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Crisis Response Journal Crisis Response Journal

Software that can think - and how it could help in a crisis

Posted on 14th October 2015 at 20:57pm

Our minds are a series of neural networks composed of interconnected neurons that store and create information. As technology develops, we have begun to develop software that mirrors these neural networks.

The ability to discern between the intricacies of shape and colour, such those between a ripe and rotten apple, without any prior knowledge of fruit, is one of the landmarks of this research. Casting such software upon crisis response brings a new asset to surveillance. Using the software to identify victims, hostile units, and potential events from images of the crisis would streamline response times and free resources.

The brain works by establishing a hierarchy of neural levels that allow for complex and abstract thinking. Software developers used this concept to create algorithms that communicate in a similar fashion. Each algorithm searches for distinct features or patterns and passes it on to the next algorithm that searches for something else. As a distinct attribute is found, the software learns about the possibilities of what the solution to the input may be.

For example, when processing images, the software first finds similar pixels, then distinguishes the groups of pixels into shapes and finally into physical features such as hair or grass. With the wide availability of organised data from search engines, the software can learn and correct itself when the end user either agrees or disagrees with the solution.

If you type “apple” into the Google Photos program it searches your collection of photos for apples and displays them. Without any preparation or previous tagging, Google Photos can identify apples from a unique photograph based upon the similarities of apples in its databank to the ones in the photograph. This level of identification can be brought further to determining if the apple is rotten or ripe based upon similarities of colour, wrinkles or shape.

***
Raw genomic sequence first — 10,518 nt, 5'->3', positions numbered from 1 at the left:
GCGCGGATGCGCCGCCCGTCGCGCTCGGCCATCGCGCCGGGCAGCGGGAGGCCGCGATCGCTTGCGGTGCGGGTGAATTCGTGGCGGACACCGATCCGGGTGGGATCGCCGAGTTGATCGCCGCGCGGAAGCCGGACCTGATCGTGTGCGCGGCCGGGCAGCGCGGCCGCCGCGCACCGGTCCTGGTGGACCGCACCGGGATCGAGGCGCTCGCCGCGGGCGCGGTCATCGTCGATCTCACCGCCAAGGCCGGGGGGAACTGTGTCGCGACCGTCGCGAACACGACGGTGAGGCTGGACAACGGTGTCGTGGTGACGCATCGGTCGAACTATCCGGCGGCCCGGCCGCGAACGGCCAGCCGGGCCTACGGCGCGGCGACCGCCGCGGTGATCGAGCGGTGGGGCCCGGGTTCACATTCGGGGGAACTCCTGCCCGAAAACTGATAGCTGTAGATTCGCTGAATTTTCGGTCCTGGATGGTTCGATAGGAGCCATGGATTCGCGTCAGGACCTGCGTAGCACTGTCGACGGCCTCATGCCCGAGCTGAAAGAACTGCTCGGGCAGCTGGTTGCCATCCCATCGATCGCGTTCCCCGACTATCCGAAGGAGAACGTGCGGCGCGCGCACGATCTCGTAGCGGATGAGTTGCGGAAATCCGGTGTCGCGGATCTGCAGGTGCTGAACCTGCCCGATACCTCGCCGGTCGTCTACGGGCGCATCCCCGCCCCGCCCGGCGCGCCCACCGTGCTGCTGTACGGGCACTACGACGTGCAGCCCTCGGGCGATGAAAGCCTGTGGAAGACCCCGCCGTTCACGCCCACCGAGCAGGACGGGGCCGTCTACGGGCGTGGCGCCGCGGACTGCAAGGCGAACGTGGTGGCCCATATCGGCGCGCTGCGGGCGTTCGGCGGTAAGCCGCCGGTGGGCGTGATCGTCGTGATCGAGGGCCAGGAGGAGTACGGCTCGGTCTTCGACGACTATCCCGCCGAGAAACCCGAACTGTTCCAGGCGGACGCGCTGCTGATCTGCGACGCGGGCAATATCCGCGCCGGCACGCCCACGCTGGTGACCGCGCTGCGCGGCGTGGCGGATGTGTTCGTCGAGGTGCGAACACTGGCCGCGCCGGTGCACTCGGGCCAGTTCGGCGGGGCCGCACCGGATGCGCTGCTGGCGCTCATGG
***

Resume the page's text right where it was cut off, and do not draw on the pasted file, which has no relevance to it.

Unfortunately, even with the vast amount of data to pull features and patterns from, the software still makes errors about 25 per cent of the time. Accuracy can be improved by user feedback and the software can learn from its mistakes by identifying what doesn’t make an apple through similarities in its mistakes.

Bringing this software into crisis response opens many possibilities for improving search and rescue operations. With a photograph of the impacted area, the software could identify survivors or impending danger. Searching for key features such as people, weapons and distress signals, the software could add an additional level of scrutiny and expedite recovery operations. Furthermore, the software could process hundreds or thousands of hours of video footage to help prevent crisis events before they begin. In the right hands, this software could improve the public’s safety and ability to respond in times of crisis.

By Andrew GuoMegan Mantaro, and Ian Portelli

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